I have opinions on everything, whether I have any information on the subject or not.
As I pointed out in my last column, having really cool ideas all the time is part of what I do for a living.
This could be dangerous, if I had a position of authority, where my decisions might affect the lives of other people.
But the oddest thing happens when I actually do have the authority to make decisions: The Lord blesses me with "stupor of thought" (Doctrine and Covenants 9:9). All those cool ideas dry up and I become keenly aware of my own hopeless ignorance.
Meanwhile, though, my spectacular talent for coming up with ideas about everything is a vast resource that usually goes to waste, because people in authority pay no attention to me whatsoever.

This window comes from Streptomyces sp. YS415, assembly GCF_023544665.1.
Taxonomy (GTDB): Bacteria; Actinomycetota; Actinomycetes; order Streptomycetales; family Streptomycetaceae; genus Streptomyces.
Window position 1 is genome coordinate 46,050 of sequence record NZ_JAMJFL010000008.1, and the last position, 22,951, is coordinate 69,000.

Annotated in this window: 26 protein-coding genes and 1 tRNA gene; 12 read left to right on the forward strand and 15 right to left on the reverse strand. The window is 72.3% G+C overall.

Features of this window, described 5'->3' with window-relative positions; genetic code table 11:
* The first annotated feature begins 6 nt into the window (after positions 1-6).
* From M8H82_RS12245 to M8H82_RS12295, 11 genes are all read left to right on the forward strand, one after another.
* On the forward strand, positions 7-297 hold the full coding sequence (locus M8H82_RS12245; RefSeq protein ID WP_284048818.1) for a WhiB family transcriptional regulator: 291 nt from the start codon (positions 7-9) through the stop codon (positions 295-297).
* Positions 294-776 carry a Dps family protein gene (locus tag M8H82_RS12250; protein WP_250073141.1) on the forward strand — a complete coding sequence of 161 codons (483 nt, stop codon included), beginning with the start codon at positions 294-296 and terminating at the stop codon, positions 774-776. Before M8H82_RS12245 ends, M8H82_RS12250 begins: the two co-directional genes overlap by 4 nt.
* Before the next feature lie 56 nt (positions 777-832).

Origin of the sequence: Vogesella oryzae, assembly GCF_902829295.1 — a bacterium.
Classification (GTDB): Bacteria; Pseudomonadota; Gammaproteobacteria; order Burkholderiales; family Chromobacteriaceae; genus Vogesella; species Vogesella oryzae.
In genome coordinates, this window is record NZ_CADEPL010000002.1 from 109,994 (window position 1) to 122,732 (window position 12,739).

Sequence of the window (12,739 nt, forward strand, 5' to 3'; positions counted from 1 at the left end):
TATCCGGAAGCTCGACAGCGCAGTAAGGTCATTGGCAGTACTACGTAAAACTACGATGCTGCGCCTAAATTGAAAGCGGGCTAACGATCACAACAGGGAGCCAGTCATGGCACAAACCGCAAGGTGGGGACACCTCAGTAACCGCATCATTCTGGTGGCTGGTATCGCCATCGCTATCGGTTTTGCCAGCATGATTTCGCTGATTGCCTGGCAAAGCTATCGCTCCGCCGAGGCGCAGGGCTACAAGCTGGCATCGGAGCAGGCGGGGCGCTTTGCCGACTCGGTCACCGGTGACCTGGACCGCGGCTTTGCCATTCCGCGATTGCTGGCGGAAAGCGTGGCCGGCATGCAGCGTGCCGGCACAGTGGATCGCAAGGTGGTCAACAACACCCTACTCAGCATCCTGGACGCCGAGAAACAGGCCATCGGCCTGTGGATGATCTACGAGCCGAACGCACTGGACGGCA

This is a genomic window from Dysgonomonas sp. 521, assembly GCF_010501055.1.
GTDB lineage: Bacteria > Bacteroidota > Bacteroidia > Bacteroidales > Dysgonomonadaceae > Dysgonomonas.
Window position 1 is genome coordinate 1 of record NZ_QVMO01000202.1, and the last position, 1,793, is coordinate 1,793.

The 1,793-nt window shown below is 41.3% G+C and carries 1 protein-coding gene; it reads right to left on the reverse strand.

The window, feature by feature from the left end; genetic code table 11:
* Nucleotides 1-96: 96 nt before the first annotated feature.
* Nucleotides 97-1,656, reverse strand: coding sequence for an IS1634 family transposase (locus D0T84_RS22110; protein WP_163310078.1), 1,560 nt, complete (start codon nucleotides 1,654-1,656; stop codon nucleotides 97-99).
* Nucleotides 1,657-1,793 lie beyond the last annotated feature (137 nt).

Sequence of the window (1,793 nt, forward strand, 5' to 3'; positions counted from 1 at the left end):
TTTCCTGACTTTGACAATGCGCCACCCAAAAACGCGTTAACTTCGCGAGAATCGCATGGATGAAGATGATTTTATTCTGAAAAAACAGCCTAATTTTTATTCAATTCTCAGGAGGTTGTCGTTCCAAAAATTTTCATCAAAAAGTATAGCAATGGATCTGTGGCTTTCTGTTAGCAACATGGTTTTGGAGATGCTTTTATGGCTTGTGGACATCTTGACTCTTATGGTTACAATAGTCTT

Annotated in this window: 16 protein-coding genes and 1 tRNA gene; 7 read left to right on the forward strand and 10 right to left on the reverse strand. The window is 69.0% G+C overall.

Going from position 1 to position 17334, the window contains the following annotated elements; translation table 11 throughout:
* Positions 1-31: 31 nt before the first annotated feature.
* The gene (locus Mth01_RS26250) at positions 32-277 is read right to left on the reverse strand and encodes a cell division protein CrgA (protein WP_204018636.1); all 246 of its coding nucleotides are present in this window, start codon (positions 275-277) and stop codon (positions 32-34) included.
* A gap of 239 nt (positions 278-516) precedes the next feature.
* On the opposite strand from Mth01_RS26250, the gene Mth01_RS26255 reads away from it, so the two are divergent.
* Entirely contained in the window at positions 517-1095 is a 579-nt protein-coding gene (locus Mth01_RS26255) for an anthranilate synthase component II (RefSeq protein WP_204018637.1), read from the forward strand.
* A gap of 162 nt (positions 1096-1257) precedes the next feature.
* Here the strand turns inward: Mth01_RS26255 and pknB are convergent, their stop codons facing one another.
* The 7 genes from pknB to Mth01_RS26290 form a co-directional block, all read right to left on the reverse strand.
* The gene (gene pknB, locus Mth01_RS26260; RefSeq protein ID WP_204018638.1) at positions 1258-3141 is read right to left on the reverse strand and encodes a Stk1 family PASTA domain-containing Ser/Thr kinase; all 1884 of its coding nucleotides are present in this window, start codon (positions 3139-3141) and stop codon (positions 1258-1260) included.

Do you realize that church leaders at every level make decision after decision, year after year, without ever phoning or emailing me to find out what I think?
Oh, you, too? It's not just me?
People who don't understand us Mormons often think we do only what we're told by our leaders, like robots. Ha ha!
Anybody who has ever had any kind of church leadership position knows that Mormons rarely accept "because I say so" as a sufficient explanation. But that's good — none of the work of the church could be done by puppets.
We think for ourselves — and then, when called upon to do so, we act together.
Back in the 1970s, somebody noticed that with priesthood meeting at 7:30 in the morning, Sunday school at 10 and sacrament meeting at 4, we were doing an awful lot of traveling on Sunday.